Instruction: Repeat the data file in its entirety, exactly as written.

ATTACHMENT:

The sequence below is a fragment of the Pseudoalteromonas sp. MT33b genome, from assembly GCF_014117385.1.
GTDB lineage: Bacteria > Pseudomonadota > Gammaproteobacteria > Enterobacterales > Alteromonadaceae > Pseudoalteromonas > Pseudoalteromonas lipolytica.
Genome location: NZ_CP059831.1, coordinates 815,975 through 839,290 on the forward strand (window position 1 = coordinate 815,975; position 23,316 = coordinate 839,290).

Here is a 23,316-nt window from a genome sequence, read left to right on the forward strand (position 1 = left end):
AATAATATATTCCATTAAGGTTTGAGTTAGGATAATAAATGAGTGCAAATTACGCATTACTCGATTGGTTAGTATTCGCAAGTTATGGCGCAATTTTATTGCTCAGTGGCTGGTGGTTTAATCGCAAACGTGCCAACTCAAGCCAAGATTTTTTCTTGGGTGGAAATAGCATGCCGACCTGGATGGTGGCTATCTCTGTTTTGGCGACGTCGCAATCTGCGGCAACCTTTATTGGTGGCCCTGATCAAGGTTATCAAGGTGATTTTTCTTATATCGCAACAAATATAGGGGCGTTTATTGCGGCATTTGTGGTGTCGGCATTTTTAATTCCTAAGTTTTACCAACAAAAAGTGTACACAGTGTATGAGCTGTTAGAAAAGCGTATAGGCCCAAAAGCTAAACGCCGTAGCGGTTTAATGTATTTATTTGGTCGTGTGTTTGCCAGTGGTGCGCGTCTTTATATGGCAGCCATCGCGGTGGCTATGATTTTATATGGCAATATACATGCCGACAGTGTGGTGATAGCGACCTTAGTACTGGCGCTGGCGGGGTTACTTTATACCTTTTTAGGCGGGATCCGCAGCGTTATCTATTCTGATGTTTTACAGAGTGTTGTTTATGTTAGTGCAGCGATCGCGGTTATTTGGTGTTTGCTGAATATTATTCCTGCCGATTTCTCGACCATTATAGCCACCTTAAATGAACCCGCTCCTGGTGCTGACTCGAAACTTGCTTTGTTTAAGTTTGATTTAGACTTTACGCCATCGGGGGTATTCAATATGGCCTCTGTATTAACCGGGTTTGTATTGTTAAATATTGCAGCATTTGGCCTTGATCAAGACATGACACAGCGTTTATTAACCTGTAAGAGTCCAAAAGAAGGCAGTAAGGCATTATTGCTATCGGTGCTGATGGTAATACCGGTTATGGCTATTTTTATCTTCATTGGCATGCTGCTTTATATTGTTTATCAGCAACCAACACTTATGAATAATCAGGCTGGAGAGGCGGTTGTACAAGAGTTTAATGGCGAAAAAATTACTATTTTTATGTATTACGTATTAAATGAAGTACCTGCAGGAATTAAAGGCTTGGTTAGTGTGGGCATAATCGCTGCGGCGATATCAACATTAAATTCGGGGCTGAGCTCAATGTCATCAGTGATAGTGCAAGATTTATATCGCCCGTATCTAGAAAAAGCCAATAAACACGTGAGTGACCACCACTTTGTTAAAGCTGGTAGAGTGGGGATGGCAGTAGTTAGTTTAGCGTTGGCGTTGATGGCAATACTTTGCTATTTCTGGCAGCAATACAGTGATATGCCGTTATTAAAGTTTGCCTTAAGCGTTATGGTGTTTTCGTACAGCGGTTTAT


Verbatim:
The sequence below is a fragment of the Pseudoalteromonas sp. MT33b genome, from assembly GCF_014117385.1.
GTDB lineage: Bacteria > Pseudomonadota > Gammaproteobacteria > Enterobacterales > Alteromonadaceae > Pseudoalteromonas > Pseudoalteromonas lipolytica.
Genome location: NZ_CP059831.1, coordinates 815,975 through 839,290 on the forward strand (window position 1 = coordinate 815,975; position 23,316 = coordinate 839,290).

Here is a 23,316-nt window from a genome sequence, read left to right on the forward strand (position 1 = left end):
AATAATATATTCCATTAAGGTTTGAGTTAGGATAATAAATGAGTGCAAATTACGCATTACTCGATTGGTTAGTATTCGCAAGTTATGGCGCAATTTTATTGCTCAGTGGCTGGTGGTTTAATCGCAAACGTGCCAACTCAAGCCAAGATTTTTTCTTGGGTGGAAATAGCATGCCGACCTGGATGGTGGCTATCTCTGTTTTGGCGACGTCGCAATCTGCGGCAACCTTTATTGGTGGCCCTGATCAAGGTTATCAAGGTGATTTTTCTTATATCGCAACAAATATAGGGGCGTTTATTGCGGCATTTGTGGTGTCGGCATTTTTAATTCCTAAGTTTTACCAACAAAAAGTGTACACAGTGTATGAGCTGTTAGAAAAGCGTATAGGCCCAAAAGCTAAACGCCGTAGCGGTTTAATGTATTTATTTGGTCGTGTGTTTGCCAGTGGTGCGCGTCTTTATATGGCAGCCATCGCGGTGGCTATGATTTTATATGGCAATATACATGCCGACAGTGTGGTGATAGCGACCTTAGTACTGGCGCTGGCGGGGTTACTTTATACCTTTTTAGGCGGGATCCGCAGCGTTATCTATTCTGATGTTTTACAGAGTGTTGTTTATGTTAGTGCAGCGATCGCGGTTATTTGGTGTTTGCTGAATATTATTCCTGCCGATTTCTCGACCATTATAGCCACCTTAAATGAACCCGCTCCTGGTGCTGACTCGAAACTTGCTTTGTTTAAGTTTGATTTAGACTTTACGCCATCGGGGGTATTCAATATGGCCTCTGTATTAACCGGGTTTGTATTGTTAAATATTGCAGCATTTGGCCTTGATCAAGACATGACACAGCGTTTATTAACCTGTAAGAGTCCAAAAGAAGGCAGTAAGGCATTATTGCTATCGGTGCTGATGGTAATACCGGTTATGGCTATTTTTATCTTCATTGGCATGCTGCTTTATATTGTTTATCAGCAACCAACACTTATGAATAATCAGGCTGGAGAGGCGGTTGTACAAGAGTTTAATGGCGAAAAAATTACTATTTTTATGTATTACGTATTAAATGAAGTACCTGCAGGAATTAAAGGCTTGGTTAGTGTGGGCATAATCGCTGCGGCGATATCAACATTAAATTCGGGGCTGAGCTCAATGTCATCAGTGATAGTGCAAGATTTATATCGCCCGTATCTAGAAAAAGCCAATAAACACGTGAGTGACCACCACTTTGTTAAAGCTGGTAGAGTGGGGATGGCAGTAGTTAGTTTAGCGTTGGCGTTGATGGCAATACTTTGCTATTTCTGGCAGCAATACAGTGATATGCCGTTATTAAAGTTTGCCTTAAGCGTTATGGTGTTTTCGTACAGCGGTTTAT